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Peroneal Tendonitis

Peroneal tendonitis is a common overuse injury characterized by inflammation or irritation of the peroneal tendons, which run along the outside of the ankle and foot. These tendons play a crucial role in stabilizing the ankle and foot during weight-bearing activities such as walking, running, and jumping. Peroneal tendonitis often occurs due to repetitive stress or overuse of the peroneal tendons, leading to microtrauma, inflammation, and degeneration of the tendon tissue. Risk factors for peroneal tendonitis include engaging in activities that involve repetitive ankle movements

Treatment for peroneal tendonitis aims to reduce pain and inflammation, improve tendon function and strength, and address underlying factors contributing to the injury. Conservative measures may include rest, ice, compression, and elevation (RICE) to reduce pain and swelling in the acute phase of the injury. Nonsteroidal anti-inflammatory drugs (NSAIDs) may be used to alleviate pain and inflammation. Physical therapy and rehabilitation exercises are often prescribed to stretch and strengthen the muscles around the ankle and foot, improve ankle stability, and promote proper biomechanics. In cases of severe or chronic peroneal tendonitis that do not respond to conservative measures, more advanced treatment options such as corticosteroid injections, orthotic devices, or surgical intervention may be considered to alleviate symptoms and restore function to the affected area. With proper management and care, most individuals with peroneal tendonitis can expect full recovery and return to their normal activities within a few weeks to months. For more information click here.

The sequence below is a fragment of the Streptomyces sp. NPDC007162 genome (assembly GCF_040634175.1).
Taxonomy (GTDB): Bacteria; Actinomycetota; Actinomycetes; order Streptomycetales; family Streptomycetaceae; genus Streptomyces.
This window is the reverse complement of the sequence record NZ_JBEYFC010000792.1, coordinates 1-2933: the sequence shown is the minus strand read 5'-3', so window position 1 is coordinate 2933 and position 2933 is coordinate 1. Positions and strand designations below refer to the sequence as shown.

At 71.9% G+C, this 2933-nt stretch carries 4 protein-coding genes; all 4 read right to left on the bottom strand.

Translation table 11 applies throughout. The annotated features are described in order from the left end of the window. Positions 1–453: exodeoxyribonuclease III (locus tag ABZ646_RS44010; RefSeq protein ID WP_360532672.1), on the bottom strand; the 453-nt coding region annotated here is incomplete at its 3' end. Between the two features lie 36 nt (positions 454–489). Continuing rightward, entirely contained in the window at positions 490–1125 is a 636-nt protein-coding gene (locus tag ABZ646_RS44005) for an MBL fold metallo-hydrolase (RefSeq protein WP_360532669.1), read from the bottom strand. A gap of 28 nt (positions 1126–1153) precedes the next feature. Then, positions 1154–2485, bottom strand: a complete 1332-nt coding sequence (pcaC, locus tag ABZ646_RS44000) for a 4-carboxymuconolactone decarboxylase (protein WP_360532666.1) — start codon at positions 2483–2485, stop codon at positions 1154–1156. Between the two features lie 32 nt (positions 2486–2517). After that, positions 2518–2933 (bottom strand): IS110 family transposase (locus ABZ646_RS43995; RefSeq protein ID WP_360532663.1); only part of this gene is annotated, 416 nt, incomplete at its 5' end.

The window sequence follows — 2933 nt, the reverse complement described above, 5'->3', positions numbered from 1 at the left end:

or sudden changes in direction, wearing improper footwear, and having biomechanical abnormalities such as high arches or flat feet.

The symptoms of peroneal tendonitis typically include pain, swelling, and tenderness along the outside of the ankle or foot, particularly behind the bony prominence of the ankle (lateral malleolus). Individuals with peroneal tendonitis may also experience weakness, instability, and a sensation of "popping" or "snapping" in the ankle joint. The pain and discomfort associated with peroneal tendonitis may worsen during physical activities such as walking or running, as well as with prolonged standing or when wearing tight shoes. If left untreated, peroneal tendonitis can lead to chronic pain, functional limitations, and an increased risk of developing more severe injuries such as tendon tears or ruptures. Prompt diagnosis and treatment are essential to alleviate symptoms and prevent further damage to the peroneal tendons.

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